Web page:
Secret and Shelter


The days were bright and busy, long but always joyful.

The nights were different, and she knew it.


The girl wakes with a start, clutching the too-thin bedsheets with her fists, her knees pulled tightly into her chest. She had the same dream again. Tears sting her eyes and blur her vision, but slowly, she remembers where she is.

The girl's gaze slowly travels over the crowded bedroom of Keramzin, drifting through the maze of rickety cots and bedrolls. She wants to cry aloud, but the only sound is the patterned breathing of the other children, and she dares not disturb the silence. She rolls over, and buries her face in her pillow, and sobs into the rough fabric. No one else will hear a sound.

In a room full of children, the girl is alone. She wonders if the tears will ever end, but after a seemingly endless stretch of time, they do stop coming. The pillow is soaking wet. Her heart still pounds, and the shreds of a forgotten moment of time dance and whirl at the edge of her mind, taunting her with a past she will never remember.

The cot shrieks in protest as the girl stumbles to her feet, feeling her way in the dark with one outstretched hand. She finds the door, and she slips into the hall. Her heart skitters with fear, and she shivers, the nape of her neck prickling with cold. The dark is absolute. Sometimes, when she walks the halls of Keramzin at night, she thinks of the Unsea, and she imagines something leathery and grotesque, its rugged wings spread wide, its eyes pale and sightless, its claws like kitchen knives, its gaping mouth crowded with too many teeth.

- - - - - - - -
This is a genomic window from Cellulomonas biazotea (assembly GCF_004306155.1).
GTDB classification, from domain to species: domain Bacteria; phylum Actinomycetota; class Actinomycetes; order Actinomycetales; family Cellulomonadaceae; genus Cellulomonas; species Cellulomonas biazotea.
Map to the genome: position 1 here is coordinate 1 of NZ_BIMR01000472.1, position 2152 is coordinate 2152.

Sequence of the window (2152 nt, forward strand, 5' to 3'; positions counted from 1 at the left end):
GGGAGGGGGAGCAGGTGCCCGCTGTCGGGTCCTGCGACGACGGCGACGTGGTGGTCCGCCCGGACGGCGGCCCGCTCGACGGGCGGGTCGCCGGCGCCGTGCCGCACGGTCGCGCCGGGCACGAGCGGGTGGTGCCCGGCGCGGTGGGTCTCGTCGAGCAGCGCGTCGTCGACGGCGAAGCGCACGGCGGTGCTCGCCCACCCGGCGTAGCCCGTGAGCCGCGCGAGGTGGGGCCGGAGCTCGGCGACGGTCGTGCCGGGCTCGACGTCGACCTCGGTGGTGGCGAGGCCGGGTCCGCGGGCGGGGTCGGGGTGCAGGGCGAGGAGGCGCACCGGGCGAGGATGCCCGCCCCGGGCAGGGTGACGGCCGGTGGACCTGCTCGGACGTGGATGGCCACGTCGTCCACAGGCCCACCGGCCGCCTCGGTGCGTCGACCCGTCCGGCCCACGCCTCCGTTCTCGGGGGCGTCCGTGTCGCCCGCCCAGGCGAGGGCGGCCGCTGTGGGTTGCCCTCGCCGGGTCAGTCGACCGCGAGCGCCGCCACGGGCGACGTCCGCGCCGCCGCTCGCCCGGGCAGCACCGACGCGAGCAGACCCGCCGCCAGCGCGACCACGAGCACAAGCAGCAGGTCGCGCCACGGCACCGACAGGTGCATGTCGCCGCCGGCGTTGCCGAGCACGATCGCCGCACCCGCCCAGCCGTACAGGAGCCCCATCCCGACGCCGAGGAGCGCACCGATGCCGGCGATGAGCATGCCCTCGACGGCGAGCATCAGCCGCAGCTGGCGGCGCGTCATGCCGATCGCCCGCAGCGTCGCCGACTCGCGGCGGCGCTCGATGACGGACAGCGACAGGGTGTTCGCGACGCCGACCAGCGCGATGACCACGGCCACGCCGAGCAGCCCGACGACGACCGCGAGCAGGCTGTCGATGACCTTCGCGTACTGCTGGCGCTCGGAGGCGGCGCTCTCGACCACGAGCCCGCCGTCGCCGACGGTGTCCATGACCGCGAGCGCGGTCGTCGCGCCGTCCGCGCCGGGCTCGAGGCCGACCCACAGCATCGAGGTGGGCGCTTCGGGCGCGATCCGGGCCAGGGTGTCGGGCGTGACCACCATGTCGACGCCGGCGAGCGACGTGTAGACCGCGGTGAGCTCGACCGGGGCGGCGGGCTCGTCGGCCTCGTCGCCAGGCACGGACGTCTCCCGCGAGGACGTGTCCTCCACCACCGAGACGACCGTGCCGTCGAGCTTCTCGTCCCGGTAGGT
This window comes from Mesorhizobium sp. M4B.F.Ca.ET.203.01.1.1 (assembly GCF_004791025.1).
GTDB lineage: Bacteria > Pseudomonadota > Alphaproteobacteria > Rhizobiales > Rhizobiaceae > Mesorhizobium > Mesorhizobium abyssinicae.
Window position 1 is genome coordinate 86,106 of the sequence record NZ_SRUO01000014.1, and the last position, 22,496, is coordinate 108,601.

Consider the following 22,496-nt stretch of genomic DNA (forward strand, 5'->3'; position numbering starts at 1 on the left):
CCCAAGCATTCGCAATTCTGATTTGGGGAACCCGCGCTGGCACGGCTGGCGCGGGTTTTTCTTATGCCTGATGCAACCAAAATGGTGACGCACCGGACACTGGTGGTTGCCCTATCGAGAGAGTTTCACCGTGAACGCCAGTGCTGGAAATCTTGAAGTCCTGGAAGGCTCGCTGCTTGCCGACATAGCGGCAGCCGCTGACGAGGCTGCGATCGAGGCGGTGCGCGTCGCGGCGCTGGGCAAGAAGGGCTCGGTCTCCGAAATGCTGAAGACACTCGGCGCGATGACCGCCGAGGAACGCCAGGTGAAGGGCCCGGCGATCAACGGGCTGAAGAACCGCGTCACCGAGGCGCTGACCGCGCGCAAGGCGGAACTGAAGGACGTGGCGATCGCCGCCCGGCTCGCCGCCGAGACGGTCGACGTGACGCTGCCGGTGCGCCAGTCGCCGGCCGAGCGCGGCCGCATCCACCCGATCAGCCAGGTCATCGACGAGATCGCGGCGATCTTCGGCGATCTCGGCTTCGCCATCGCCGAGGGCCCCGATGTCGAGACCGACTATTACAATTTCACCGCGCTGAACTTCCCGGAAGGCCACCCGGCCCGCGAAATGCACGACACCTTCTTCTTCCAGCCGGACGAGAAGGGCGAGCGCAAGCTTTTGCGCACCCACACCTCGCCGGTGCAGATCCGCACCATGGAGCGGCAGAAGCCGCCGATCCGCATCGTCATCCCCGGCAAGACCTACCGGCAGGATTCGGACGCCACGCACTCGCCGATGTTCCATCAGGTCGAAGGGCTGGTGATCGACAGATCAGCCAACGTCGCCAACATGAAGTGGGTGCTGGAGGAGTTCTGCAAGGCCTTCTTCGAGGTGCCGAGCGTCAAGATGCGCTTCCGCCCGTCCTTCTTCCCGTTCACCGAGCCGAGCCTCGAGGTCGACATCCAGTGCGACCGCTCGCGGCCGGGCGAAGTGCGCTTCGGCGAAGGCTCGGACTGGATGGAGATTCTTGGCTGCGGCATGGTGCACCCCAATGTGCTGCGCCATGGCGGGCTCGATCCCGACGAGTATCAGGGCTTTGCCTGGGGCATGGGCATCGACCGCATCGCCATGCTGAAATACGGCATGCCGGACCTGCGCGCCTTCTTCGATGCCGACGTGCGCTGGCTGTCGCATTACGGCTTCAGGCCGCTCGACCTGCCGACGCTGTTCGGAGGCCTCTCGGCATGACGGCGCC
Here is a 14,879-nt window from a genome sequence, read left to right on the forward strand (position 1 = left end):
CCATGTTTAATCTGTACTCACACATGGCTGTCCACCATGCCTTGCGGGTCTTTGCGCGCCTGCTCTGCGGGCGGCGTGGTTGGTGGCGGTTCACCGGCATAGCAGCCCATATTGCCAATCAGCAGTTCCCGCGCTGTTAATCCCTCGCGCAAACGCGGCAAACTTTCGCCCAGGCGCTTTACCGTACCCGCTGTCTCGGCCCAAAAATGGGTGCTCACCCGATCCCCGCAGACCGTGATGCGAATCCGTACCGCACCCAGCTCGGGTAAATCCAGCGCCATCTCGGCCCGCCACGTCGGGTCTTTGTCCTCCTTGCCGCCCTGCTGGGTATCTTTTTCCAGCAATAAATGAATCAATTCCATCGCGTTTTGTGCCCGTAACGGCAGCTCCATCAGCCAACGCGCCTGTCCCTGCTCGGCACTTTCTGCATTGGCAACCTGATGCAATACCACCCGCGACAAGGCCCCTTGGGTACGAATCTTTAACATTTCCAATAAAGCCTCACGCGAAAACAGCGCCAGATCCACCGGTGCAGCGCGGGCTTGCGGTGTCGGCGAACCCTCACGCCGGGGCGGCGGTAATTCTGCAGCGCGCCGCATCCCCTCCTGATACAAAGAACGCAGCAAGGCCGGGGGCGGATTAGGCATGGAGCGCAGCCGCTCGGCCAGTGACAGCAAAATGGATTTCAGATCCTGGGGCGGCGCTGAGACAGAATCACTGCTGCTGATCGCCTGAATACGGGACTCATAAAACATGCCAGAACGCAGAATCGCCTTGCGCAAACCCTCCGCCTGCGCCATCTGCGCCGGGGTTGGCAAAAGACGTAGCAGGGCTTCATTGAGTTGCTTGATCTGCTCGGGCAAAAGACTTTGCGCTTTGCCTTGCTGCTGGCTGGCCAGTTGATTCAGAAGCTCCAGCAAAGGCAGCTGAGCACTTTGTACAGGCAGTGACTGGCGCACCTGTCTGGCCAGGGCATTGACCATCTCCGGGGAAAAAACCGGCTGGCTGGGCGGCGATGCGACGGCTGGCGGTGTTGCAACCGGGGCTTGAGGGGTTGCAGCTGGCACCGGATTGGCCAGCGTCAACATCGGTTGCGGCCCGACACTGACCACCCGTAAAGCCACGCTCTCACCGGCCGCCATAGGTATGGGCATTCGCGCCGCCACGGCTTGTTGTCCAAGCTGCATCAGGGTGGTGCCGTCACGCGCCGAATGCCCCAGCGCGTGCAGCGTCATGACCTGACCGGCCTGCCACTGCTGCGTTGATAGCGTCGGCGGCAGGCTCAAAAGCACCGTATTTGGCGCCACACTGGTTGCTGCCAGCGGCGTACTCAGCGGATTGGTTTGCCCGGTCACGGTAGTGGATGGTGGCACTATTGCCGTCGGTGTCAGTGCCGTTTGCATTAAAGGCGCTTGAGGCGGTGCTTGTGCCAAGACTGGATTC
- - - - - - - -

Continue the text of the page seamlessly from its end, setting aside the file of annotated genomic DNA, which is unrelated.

But even in the dark, even as she shudders, the girl's steps do not falter. She knows the way to him.

The girl is young, and the boy is young, and so they are both blessed with the beautiful innocence of childhood. The girl thinks nothing of it as she glides into the boys' bedroom, barefoot, wearing only a thin nightgown. She doesn't even have to search for him – his obnoxious snoring comes from a cot in the corner, and she shuffles to his side without hesitation.

"Mal," she whispers. "Mal."

The boy groans, but he opens his eyes. "Alina?"

The girl nods.

The boy sits up slowly, his cot squeaking beneath him. He is used to the girl's waking him in the night. He doesn't complain. Instead, he asks her, "Was it a nightmare?"

She looks down. "No."

He gets to his feet and heads for the door, heading out into the darkness of the hallway. The shadows have always frightened the girl - a cold, piercing fright, like icy needles along her skin - but the boy has learned not to fear the gathering dark. "The theater room?" he offers.

The girl nods. "The theater room."


They call it the theater room because the mice are their audience. A whole family of the rodents lives in a little hole in the wall, nestled in a dusty, unused bedroom, hidden in an unkempt corner of the Keramzin orphanage.

The boy and the girl play here on cool rainy days, on snowy winter days, on hot summer days, on days when the older children are restless and looking for trouble. The boy and the girl put on plays for the mice, and sometimes the mice stay and watch, simply to hear the sound of the children's laughter.